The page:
Mining tycoon Gina Rinehart on Wednesday warned Australia was becoming too expensive for multinational companies who could hire workers for two dollars a day in Africa, sparking criticism from Canberra.
In a video address to the Sydney Mining Club, the world's richest woman said the nation must become more competitive as high costs force businesses offshore.
The iron ore magnate blamed the government's mining and carbon taxes, red tape and high wages for the economy's "sluggish" performance.
"Now, the evidence is unarguable -- that Australia is indeed becoming too expensive and too uncompetitive to do export-oriented business," she said.
"What was too-readily argued as the self-interested complaints of a greedy few is now becoming accepted as the truth, and more ominously is showing up in incontrovertible data."
Last week Rinehart, head of resources giant Hancock Prospecting, told Australians to "spend less time drinking or smoking and socialising, and more time working" and on Wednesday said the country should not become complacent.
"Furthermore, Africans want to work, and its workers are willing to work for less than $2 per day. Such statistics make me worry for this country's future," she added.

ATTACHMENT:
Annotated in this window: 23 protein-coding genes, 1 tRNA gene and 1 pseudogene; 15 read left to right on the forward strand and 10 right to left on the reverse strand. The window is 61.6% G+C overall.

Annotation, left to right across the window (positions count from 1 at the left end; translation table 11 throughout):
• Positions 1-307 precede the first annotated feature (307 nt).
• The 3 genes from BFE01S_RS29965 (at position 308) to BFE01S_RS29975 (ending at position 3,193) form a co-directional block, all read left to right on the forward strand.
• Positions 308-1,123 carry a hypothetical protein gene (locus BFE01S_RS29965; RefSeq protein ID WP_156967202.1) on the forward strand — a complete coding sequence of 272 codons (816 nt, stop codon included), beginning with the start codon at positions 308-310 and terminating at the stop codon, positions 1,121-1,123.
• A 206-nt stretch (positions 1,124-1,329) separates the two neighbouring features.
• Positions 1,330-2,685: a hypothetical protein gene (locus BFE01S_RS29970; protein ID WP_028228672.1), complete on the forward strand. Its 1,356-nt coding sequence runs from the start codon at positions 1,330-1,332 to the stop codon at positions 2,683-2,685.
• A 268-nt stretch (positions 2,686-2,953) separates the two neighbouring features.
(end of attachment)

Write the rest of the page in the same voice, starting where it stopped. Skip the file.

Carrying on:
Her outburst came a day after iron ore giant Fortescue announced it would defer planned developments, while BHP Billiton last month shelved its multi-billion dollar expansion of the Olympic Dam copper and uranium mine.
The comments drew criticism from Prime Minister Julia Gillard.
"It's not the Australian way to toss people $2, to toss them a gold coin, and then ask them to work for a day," she said.
"We support proper Australian wages and decent working conditions."
Rinehart has been attacked by Treasurer Wayne Swan for her "self-interested" campaigns against the government's taxes on mining profits and pollution, and in the video she hit back at what she called "class warfare".
"Our federal and state governments must know that now, more than ever, we must lift our international competitiveness just to stay as well-off as we are," she said.
"And with state and federal debts, we must get realistic not just promote class warfare. Indeed, if we competed at the Olympic Games as sluggishly as we compete economically there would be an outcry."
Australian mining projects have faced headwinds from depressed conditions in Europe and the United States, softening growth in China and increased competition from other producers as well as falling commodity prices.
The price of iron ore, a crucial ingredient in steelmaking, has fallen dramatically in the past two months as the Chinese economy slows, while the price of coal, another major Australian export, has also dropped sharply.
Gillard said Australia would continue to be competitive in mining.
"We're going to compete on our great mineral deposits, our application of technology and high skills to the task. We mine differently than in other countries," she said.